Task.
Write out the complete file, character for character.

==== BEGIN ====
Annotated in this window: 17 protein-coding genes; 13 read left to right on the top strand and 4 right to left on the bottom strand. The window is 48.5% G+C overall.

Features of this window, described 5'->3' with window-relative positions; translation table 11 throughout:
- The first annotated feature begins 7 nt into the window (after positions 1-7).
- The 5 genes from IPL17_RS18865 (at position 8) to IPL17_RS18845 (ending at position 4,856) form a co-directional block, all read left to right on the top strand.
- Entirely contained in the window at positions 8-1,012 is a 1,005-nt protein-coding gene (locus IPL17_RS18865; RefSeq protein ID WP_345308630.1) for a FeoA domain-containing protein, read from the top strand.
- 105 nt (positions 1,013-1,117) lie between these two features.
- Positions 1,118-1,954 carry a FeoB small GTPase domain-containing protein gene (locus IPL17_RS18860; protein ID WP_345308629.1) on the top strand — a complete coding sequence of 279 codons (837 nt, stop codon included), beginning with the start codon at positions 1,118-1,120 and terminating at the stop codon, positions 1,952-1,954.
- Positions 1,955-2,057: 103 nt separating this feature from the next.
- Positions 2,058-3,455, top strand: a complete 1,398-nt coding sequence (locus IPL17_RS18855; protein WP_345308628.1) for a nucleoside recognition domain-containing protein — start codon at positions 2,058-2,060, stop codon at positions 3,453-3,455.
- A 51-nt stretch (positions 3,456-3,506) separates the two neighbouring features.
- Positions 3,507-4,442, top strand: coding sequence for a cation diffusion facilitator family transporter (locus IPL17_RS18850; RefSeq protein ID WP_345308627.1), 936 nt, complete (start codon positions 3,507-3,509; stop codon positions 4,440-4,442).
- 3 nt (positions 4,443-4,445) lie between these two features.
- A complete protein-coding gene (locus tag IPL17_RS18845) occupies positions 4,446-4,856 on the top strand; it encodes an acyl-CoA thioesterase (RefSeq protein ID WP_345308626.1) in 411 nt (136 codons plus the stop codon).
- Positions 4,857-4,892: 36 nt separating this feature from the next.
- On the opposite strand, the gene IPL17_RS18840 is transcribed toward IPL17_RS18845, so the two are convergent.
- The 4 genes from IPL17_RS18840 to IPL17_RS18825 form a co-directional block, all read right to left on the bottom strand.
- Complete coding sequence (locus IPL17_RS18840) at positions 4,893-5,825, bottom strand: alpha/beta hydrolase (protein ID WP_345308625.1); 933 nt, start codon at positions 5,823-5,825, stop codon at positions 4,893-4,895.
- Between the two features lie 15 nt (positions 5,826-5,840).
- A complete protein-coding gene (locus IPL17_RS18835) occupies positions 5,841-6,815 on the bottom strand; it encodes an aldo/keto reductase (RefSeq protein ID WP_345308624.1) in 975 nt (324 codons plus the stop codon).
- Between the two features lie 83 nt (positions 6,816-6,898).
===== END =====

Annotated in this window: 17 protein-coding genes; 13 read left to right on the top strand and 4 right to left on the bottom strand. The window is 48.5% G+C overall.

Features of this window, described 5'->3' with window-relative positions; translation table 11 throughout:
- The first annotated feature begins 7 nt into the window (after positions 1-7).
- The 5 genes from IPL17_RS18865 (at position 8) to IPL17_RS18845 (ending at position 4,856) form a co-directional block, all read left to right on the top strand.
- Entirely contained in the window at positions 8-1,012 is a 1,005-nt protein-coding gene (locus IPL17_RS18865; RefSeq protein ID WP_345308630.1) for a FeoA domain-containing protein, read from the top strand.
- 105 nt (positions 1,013-1,117) lie between these two features.
- Positions 1,118-1,954 carry a FeoB small GTPase domain-containing protein gene (locus IPL17_RS18860; protein ID WP_345308629.1) on the top strand — a complete coding sequence of 279 codons (837 nt, stop codon included), beginning with the start codon at positions 1,118-1,120 and terminating at the stop codon, positions 1,952-1,954.
- Positions 1,955-2,057: 103 nt separating this feature from the next.
- Positions 2,058-3,455, top strand: a complete 1,398-nt coding sequence (locus IPL17_RS18855; protein WP_345308628.1) for a nucleoside recognition domain-containing protein — start codon at positions 2,058-2,060, stop codon at positions 3,453-3,455.
- A 51-nt stretch (positions 3,456-3,506) separates the two neighbouring features.
- Positions 3,507-4,442, top strand: coding sequence for a cation diffusion facilitator family transporter (locus IPL17_RS18850; RefSeq protein ID WP_345308627.1), 936 nt, complete (start codon positions 3,507-3,509; stop codon positions 4,440-4,442).
- 3 nt (positions 4,443-4,445) lie between these two features.
- A complete protein-coding gene (locus tag IPL17_RS18845) occupies positions 4,446-4,856 on the top strand; it encodes an acyl-CoA thioesterase (RefSeq protein ID WP_345308626.1) in 411 nt (136 codons plus the stop codon).
- Positions 4,857-4,892: 36 nt separating this feature from the next.
- On the opposite strand, the gene IPL17_RS18840 is transcribed toward IPL17_RS18845, so the two are convergent.
- The 4 genes from IPL17_RS18840 to IPL17_RS18825 form a co-directional block, all read right to left on the bottom strand.
- Complete coding sequence (locus IPL17_RS18840) at positions 4,893-5,825, bottom strand: alpha/beta hydrolase (protein ID WP_345308625.1); 933 nt, start codon at positions 5,823-5,825, stop codon at positions 4,893-4,895.
- Between the two features lie 15 nt (positions 5,826-5,840).
- A complete protein-coding gene (locus IPL17_RS18835) occupies positions 5,841-6,815 on the bottom strand; it encodes an aldo/keto reductase (RefSeq protein ID WP_345308624.1) in 975 nt (324 codons plus the stop codon).
- Between the two features lie 83 nt (positions 6,816-6,898).